Published online by Cambridge University Press: 12 September 2017
Both logistics and siege warfare are subjects whose significance in medieval military history has generated new and sometimes heated discussion in recent years. Of course sieges have long been studied, and their importance long acknowledged, but there is now an emerging recognition that they were also more typical of medieval warfare than surveys of the subject, with their emphasis on battles, have traditionally suggested. Logistical matters, on the other hand, have come into the spotlight relatively recently, as historians have attempted to examine the practicalities of medieval campaigning and to place the subject in a long-term context. One of the difficulties in studying the supplying of medieval armies, however, is lack of evidence. It is the intent of this article to help fill that gap by looking at the logistics of one particularly well-documented thirteenth-century episode, a crisis which resulted not only in a protracted siege but also in a de facto reordering of military priorities for the English government.
During the summer of 1224, in the midst of preparations to defend the English-held territory of Poitou against invasion by the king of France, an isolated rebellion and hostage situation suddenly required the English government to besiege Bedford Castle in the English midlands. The consequent shift in military concentration was criticized by the pope, among others, though it has sometimes been defended by historians: for while Bedford was taken, Poitou was lost. The events at Bedford are richly documented in narrative, epistolary, and record sources, thus allowing us to observe in unusual detail how this extended and successful siege was conducted. This article will explore the logistical dimensions of the siege of Bedford and then briefly re-examine the question of how well the royal government balanced its military responsibilities in these crucial summer months.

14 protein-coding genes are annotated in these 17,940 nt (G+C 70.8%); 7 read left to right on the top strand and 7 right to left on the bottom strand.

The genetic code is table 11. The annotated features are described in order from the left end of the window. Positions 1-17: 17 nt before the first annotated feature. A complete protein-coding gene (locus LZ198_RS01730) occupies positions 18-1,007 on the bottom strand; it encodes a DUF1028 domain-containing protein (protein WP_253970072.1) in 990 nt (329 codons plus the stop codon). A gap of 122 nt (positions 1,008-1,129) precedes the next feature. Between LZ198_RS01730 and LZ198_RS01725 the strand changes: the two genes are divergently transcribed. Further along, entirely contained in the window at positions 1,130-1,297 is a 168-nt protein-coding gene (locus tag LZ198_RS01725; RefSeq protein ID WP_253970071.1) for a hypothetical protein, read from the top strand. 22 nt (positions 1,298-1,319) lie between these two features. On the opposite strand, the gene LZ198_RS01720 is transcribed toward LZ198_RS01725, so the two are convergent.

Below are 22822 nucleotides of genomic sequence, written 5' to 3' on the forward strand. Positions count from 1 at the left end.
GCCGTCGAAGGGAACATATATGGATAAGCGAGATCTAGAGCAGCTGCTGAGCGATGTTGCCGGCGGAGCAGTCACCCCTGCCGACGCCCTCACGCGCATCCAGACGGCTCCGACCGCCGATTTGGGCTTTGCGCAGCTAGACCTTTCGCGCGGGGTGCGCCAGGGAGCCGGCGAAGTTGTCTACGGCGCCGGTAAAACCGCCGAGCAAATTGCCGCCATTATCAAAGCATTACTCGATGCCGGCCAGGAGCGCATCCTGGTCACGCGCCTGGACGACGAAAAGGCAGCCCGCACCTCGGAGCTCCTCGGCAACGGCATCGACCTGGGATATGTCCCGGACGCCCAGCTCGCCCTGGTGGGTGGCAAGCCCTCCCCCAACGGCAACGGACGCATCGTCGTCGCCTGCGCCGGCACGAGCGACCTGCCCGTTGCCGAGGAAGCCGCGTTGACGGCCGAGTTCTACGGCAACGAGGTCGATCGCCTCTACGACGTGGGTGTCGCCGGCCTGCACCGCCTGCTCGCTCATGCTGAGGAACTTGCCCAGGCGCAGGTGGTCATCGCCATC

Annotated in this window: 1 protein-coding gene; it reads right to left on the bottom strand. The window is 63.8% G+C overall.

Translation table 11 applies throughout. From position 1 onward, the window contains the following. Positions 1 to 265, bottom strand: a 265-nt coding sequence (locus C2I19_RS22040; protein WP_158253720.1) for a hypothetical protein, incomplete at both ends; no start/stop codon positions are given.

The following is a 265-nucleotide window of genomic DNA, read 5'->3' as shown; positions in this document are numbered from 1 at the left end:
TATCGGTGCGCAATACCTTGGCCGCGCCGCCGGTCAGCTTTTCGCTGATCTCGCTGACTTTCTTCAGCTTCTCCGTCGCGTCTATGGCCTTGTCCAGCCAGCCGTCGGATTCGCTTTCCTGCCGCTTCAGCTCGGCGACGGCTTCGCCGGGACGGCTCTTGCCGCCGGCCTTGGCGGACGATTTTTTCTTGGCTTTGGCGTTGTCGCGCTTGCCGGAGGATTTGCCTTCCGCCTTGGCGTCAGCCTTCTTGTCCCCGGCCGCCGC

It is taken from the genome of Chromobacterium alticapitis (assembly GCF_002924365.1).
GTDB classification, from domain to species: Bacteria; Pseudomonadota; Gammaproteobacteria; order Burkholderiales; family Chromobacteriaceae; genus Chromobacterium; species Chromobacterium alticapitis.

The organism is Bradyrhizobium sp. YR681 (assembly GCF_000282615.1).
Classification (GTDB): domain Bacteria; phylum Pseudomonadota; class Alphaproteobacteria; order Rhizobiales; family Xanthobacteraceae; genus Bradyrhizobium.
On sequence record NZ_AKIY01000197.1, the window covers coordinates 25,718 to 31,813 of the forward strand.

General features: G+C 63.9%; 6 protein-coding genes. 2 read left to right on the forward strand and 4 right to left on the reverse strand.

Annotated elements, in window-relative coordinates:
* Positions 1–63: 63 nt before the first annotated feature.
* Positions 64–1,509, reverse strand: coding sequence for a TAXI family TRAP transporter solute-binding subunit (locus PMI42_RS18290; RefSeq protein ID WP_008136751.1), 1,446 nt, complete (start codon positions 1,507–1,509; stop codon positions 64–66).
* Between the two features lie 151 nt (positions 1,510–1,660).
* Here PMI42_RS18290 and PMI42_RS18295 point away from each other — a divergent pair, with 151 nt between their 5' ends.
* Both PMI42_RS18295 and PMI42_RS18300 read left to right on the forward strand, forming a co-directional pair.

The background to this episode was complex and must be only briefly sketched here. At Christmas 1223, with papal approval, the sixteen-year-old English King Henry III (1216–1272) had assumed fuller royal powers; the decisions of government, however, were still almost entirely in the hands of his advisors, and most of all in the hands of the justiciar, Hubert de Burgh.